Mediterranean woodlands and forests
Al Bakour escarpment, Jebel Akhdar, Libya
Two coastal enclaves lie further east along the Mediterranean Sea: one along the southeastern Tunisian shore of the Gulf of Gabes
, including the island of Djerba
; and the second in the Jebel Akhdar
mountains along the shore of the Cyrenaica
Peninsula in northeastern Libya.
Foliage and cone of the Aleppo pine
- Xeric pine forests and woodlands: The xeric pine forests are found mainly in the drier interior, near the transition to the Mediterranean dry woodlands and steppe, where rainfall averages 300 to 600 mm per year. The predominant tree is Aleppo pine (Pinus halepensis). It is often found in mixed stands with evergreen holm oak (Quercus ilex spp. and Quercus ilex subsp. ballota) and xeric junipers (Juniperus phoenicea and Juniperus oxycedrus). The forests and woodlands have an understory of shrubs, including Cistus, Genista, and rosemary, which also form pockets of shrubland.
- Berber thuya forests and woodlands: These forests and woodlands are found in the milder lowlands of northern Morocco, western coastal Algeria, and pockets in the coastal mountains in northwestern Tunisia, typically on soils derived from limestone. They are characterized by Berber thuya (Tetraclinis articulata), a conifer that can form coppice woodlands. The understory is chiefly of shrubs.
- Cork oak woodlands: are found in low and medium elevations with mild winters and relatively high rainfall (600 to 800 mm), often on soils formed over siliceous rocks. Cork oak (Quercus suber) forests are found on the coastal plains between Casablanca and the Rif Mountains in northern Morocco, and several areas further inland around the Rif and Middle Atlas ranges. They also found on along the Tell Atlas of northern Algeria, and in the Kroumerie and Mogod mountain ranges of northwestern Tunisia.
Cork oak (Quercus suber) is the predominant tree, accompanied by a rich mix of evergreen small trees and large shrubs, including bay laurel (Laurus nobilis), strawberry tree (Arbutus unedo), tree heath (Erica arborea), holly (Ilex aquifolium), Phillyrea spp. (Phillyrea angustifolia and Phillyrea latifolia), Laurustinus (Viburnum tinus), hairy broom (Cytisus villosus), and common myrtle (Myrtus communis).
) trees occur in the Mediterranean woodlands and forests ecoregion
- Holm oak and kermes oak forests and woodlands: forests, woodlands, and shrublands of holm oak Quercus ilex) and kermes oak (Quercus coccifera) are the most widespread plant community, found from the coast to the mountains on a variety of climates and soils. Holm oak forests formerly found in lowland areas with deep and humid soils have mostly been displaced by agriculture.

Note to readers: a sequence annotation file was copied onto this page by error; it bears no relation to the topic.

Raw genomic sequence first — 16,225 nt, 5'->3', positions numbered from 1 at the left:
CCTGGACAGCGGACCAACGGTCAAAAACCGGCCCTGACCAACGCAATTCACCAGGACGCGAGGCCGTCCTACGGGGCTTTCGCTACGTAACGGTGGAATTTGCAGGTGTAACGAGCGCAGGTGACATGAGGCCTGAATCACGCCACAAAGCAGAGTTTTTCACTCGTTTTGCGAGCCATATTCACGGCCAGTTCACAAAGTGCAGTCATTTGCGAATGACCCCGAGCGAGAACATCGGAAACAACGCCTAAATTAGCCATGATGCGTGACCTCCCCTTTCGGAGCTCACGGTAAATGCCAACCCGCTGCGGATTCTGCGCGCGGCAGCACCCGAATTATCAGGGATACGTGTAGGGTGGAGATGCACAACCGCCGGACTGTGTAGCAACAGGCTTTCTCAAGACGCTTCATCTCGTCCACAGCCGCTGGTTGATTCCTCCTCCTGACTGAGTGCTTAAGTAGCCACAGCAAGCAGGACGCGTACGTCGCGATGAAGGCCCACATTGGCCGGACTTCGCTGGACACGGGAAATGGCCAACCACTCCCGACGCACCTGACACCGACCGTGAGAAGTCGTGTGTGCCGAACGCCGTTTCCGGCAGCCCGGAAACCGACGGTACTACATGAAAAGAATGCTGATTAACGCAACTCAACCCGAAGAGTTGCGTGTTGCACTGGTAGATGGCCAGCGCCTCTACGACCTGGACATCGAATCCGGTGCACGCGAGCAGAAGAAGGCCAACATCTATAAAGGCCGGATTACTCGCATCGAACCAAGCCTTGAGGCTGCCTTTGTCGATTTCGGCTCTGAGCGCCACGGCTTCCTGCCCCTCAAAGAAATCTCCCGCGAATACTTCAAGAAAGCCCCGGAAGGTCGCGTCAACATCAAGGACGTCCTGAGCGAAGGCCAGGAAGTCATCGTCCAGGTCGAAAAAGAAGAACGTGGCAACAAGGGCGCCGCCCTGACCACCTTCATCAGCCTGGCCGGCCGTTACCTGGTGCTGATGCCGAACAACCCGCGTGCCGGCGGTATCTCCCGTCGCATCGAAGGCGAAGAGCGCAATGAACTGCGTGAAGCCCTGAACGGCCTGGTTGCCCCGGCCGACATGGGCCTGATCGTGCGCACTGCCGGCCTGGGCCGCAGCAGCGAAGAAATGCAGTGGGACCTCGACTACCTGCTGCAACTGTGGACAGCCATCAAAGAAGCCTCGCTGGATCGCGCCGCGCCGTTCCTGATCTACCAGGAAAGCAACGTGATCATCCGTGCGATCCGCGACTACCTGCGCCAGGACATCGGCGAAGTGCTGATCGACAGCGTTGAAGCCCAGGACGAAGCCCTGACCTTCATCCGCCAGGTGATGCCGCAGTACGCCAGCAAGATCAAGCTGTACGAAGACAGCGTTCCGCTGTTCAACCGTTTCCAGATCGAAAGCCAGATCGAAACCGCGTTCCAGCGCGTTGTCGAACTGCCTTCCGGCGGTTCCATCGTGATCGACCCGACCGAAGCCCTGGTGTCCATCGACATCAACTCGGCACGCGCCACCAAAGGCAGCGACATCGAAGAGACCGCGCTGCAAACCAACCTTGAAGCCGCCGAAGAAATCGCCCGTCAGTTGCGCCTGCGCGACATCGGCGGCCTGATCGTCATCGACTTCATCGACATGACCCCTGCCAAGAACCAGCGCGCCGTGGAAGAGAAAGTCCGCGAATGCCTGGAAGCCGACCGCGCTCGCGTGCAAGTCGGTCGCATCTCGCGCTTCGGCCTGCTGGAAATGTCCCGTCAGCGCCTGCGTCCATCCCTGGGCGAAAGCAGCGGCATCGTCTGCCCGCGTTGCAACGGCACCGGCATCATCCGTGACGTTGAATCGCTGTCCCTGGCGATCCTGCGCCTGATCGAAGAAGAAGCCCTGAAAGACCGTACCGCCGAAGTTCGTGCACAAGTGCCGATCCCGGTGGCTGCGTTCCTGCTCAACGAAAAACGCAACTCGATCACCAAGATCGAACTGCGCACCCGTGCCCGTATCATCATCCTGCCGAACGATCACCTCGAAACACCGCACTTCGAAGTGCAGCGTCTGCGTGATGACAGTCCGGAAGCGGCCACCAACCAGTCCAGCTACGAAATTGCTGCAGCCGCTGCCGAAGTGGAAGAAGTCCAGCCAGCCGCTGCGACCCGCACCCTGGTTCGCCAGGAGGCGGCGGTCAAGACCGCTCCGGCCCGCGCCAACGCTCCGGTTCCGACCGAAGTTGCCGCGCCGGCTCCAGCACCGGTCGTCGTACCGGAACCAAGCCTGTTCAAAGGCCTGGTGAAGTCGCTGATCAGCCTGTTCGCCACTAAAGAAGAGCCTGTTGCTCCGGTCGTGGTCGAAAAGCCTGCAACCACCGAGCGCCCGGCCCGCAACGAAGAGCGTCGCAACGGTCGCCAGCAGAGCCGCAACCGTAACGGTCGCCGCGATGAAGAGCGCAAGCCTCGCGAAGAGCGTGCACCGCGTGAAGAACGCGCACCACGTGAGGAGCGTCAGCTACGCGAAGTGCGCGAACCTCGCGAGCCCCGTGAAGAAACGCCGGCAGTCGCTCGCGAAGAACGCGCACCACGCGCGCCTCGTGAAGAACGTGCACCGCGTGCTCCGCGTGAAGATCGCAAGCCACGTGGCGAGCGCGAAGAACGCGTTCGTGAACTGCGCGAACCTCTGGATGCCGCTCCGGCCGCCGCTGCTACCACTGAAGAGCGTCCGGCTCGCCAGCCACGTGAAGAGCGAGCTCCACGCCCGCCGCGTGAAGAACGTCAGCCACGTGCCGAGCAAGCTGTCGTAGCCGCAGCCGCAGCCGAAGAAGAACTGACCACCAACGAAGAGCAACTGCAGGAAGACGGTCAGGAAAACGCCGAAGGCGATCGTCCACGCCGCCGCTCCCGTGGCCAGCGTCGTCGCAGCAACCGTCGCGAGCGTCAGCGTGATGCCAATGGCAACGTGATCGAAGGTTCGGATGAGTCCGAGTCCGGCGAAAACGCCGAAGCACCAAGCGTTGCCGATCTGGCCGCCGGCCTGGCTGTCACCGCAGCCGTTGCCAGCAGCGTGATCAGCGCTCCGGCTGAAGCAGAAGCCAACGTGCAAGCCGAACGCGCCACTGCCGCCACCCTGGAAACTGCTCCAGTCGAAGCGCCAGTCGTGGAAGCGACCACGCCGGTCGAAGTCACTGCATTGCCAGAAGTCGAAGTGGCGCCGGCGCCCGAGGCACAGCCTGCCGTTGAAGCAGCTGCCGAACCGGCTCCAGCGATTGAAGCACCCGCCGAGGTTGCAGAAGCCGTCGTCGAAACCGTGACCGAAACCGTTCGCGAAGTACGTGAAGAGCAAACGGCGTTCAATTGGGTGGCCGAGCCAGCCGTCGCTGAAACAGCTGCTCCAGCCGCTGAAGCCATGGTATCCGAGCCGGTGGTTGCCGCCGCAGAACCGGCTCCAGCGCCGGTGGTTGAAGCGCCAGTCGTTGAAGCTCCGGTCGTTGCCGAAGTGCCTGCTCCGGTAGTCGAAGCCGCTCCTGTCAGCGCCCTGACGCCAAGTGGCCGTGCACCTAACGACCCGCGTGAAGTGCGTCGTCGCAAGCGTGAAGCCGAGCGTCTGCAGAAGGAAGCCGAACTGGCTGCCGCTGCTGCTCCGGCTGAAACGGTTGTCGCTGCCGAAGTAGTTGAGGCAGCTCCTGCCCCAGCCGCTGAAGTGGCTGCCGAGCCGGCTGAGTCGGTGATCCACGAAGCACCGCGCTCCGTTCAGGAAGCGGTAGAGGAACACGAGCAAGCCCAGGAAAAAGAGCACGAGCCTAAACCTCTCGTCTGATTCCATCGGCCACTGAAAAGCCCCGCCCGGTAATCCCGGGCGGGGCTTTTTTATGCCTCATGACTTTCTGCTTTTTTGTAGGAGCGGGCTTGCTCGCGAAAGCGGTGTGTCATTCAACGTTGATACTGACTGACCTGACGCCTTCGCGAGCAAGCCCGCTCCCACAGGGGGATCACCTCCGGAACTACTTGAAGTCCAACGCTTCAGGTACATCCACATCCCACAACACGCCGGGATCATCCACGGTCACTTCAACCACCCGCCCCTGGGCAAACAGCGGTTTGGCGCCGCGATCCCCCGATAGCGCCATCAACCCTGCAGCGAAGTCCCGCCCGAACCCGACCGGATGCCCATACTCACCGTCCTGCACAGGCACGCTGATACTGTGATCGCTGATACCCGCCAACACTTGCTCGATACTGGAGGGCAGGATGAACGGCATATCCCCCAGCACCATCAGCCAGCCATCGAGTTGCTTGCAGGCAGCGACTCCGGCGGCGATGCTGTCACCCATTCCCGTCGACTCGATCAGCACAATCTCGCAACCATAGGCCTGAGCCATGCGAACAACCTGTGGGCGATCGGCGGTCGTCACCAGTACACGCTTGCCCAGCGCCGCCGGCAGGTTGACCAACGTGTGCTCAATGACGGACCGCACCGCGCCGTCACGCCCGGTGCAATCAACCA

- Wild olive and carob woodlands and maquis: open woodlands of wild olive (Olea europaea europaea and Olea europaea maroccana), and carob (Ceratonia siliqua) once covered lowland areas with deep, drier soils, but these areas have mostly been converted to agriculture. The remaining wild olive and carob woodlands have been transformed by fire, grazing, and firewood collection into maquis shrublands. Wild olives have also been displaced by cultivated varieties to produce olive oil, and carob is harvested for fodder.
The Mediterranean woodlands and forests were once home to several large mammals. Most now have a limited range, and a few are extinct. The Barbary stag
(Cervus elaphus barbarus
) is limited to portions of its former range in Morocco, Algeria, and Tunisia. Native carnivores include the striped hyena
) red fox
), common jackal
), common genet
), and Egyptian mongoose
). Smaller mammals include the North African hedgehog
), North African elephant shrew
), Barbary ground squirrel
), and North African gerbil
). The Egyptian wolf (Canis anthus lupaster)
, Barbary leopard (Panthera pardus pardus)
, and Barbary macaque (Macaca sylvanus)
are endangered, and their range is now limited to small areas. The Atlas bear (Ursus arctos crowtheri)
and Barbary lion (Panthera leo leo)
History, conservation, and current threats This ecoregion is densely settled, and much transformed by agriculture, grazing, fire, and timber cutting and firewood gathering. It is home to several large cities, including Casablanca
, and Fez
in Morocco, Algiers
in Algeria, Tunis
in Tunisia, and Benghazi
A 2017 assessment found that 28,451 km², or 8%, of the ecoregion is in protected areas.
Protected areas include Al Hoceima National Park
and Tazekka National Park
in Morocco, Chrea National Park
, El Kala National Park
, Gouraya National Park
, and Tlemcen National Park
in Algeria, and Bou-Hedma National Park
, Chambi National Park
, Jebel Chitana-Cap Négro National Park
, Jebel Mghilla National Park
, Jebel Serj National Park
, and Jebel Zaghdoud National Park
- ^ a b Eric Dinerstein, David Olson, et al. (2017). An Ecoregion-Based Approach to Protecting Half the Terrestrial Realm, BioScience, Volume 67, Issue 6, June 2017, Pages 534–545; Supplemental material 2 table S1b. 
- ^ a b c d e f g h i j k l "Northern Africa: Morocco, Algeria, and Tunisia". World Wildlife Fund. Retrieved 2016-11-27.
- ^ C.Michael Hogan. 2011. Alboran Sea. eds. P.Saundry & C.J.Cleveland. Encyclopedia of Earth. National Council for Science and the Environment. Washington DC Archived October 13, 2012, at the Wayback Machine
- ^ Blondel, Jacques, James Aronson, Jean-Yves Bodiou, Gilles Boeuf (2010) The Mediterranean Region: Biological Diversity in Space and Time. OUP Oxford, Jan 28, 2010.
Last edited on 24 February 2021, at 11:40
Content is available under CC BY-SA 3.0
unless otherwise noted.